At one of the many sites of resistance in the US, a protester holds high a poster declaring: 'Dissent is patriotic'.
The three words nicely sum up the defiant mood currently sweeping the US, stoking and driving the upsurge against the Donald Trump presidency. At the same time, these are words that also gesture to the country’s broader legacy of dissent; words that appear to be inseparable from the country’s historical tradition of speaking truth to power.
Arguably, this history of dissent — its roots running deep (which in some cases has led to the institutionalisation of dissent — has been a critical factor behind the genesis of the extraordinary moment unfolding now. Many commentators in recent days have, for instance, drawn an analogy between Trump’s sacking of US attorney-general Sally Yates for refusing to execute the travel ban, and an event known as the "Saturday night massacre" which occurred during Richard Nixon’s presidency in 1973.
Like Yates, then attorney-general Elliot Richardson and deputy attorney-general William Ruckelshaus, refused to endorse Nixon’s dismissal of the independent special prosecutor Archibald Cox in the infamous Watergate case. In protest, the two high-level judicial functionaries resigned from their posts.
Following Trump’s executive order last Friday, temporarily barring immigrants from seven Muslim majority nations and all refugees from entering the country, America has been awash in an endless tide of protests. What is of particular interest to many is the multifaceted nature of the resistance — the way, virtually every day, a new flank of opposition opens up against the nascent Trump presidency. Trump’s Supreme Court nominee is likely to be the next, additional focal point for protesters.
Hope you like my nomination of Judge Neil Gorsuch for the United States Supreme Court. He is a good and brilliant man, respected by all.
— Donald J. Trump (@realDonaldTrump) February 1, 2017
Not only are people coming out on the streets or gathering outside airports by the thousands, strong voices of dissent are also emanating from within powerful institutions — the diplomatic core, the judiciary, the tech industry, universities, taxi unions, corporates, national park rangers, and the ever-vocal celebrities in Hollywood. No institution worth its name is willing to give the president the benefit of doubt, or give him a free pass to use the enormous powers the presidency has.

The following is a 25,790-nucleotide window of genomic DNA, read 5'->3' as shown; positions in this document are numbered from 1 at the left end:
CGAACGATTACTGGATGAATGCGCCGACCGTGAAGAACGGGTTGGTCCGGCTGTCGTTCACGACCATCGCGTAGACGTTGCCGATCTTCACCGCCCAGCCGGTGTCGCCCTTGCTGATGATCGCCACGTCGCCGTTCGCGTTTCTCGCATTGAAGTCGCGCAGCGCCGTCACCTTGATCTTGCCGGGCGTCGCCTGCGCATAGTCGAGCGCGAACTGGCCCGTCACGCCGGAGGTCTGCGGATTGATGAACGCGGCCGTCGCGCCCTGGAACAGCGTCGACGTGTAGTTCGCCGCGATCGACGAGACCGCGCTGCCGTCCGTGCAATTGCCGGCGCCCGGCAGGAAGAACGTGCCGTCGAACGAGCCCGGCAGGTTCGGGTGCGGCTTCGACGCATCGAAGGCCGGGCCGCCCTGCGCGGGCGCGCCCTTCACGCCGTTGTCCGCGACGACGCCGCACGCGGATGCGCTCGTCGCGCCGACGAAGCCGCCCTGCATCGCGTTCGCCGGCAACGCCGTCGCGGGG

Soon after the ban kicked in, Facebook CEO Mark Zuckerberg wrote on his page that the directive "would make all Americans less safe by diverting resources, while millions of undocumented folks who don’t pose a threat will live in fear of deportation". Zuckerberg mentioned that his wife’s parents had been refugees from China and Vietnam. Alongside a host of other corporate entities, Amazon and Expedia extended support to the Washington state attorney-general who had filed a lawsuit against the executive order. While the Airbnb CEO Brian Chesky pledged that his company would house refugees for free, Google co-founder Sergey Brin joined a protest at San Francisco International Airport. He told the media that, having fled the Soviet Union as a child, he himself was a refugee. One of the most striking assurances came from Starbucks CEO Howard Shultz. He has promised to hire 10,000 refugees worldwide over the next five years, starting in the US.
The transportation sector too reacted to the ban with a host of retaliatory measures, including a strike. While the New York taxi union went on a lightning strike, the co-founders of Lyft donated a million dollars to the American Civil Liberties Union (ACLU), which is suing the government on behalf of refugees. People also quick to punished companies which were seen to be violating solidarity among protesting citizens. Uber faced the ire of subscribers who deleted their accounts and the app after the company tried to break the New York taxi drivers’ strike by halting surge prices.
On the political front, the mayors of New York, Chicago and Los Angeles have pledged to continue to provide services to undocumented immigrants even after the US president has warned that he would cut off federal aid to sanctuary cities. Revolt is brewing within the bureaucracy too.
Activating the dissent channel (a process institutionalised within the system), nearly 900 US Department of State officials have signed an internal memo protesting the travel ban. According to a Reuters report, the memo highlighted that the policy “runs counter to core American values of non-discrimination, fair play and extending a warm welcome to foreign visitors and immigrants”.
Only into second week of his presidency, Trump seems to be hemmed in by opposition groups and protesters both within and outside the system. The depth and extent of the popular outrage against the Trump presidency was in evidence in the streets across America the very first day Trump was sworn into office. The massive women’s marches across the nation, a day later, further signalled that protesters were not retreating any time soon.
But what the world witnessed last week, has far exceeded the anticipated boundaries of protest. It now remains to be seen how the protests will play out in the coming days and months. Especially when more Trump policies will begin to kick in. But as of now, the signs clearly portend turbulent times ahead.
Updated Date: Feb 03, 2017 14:28 PM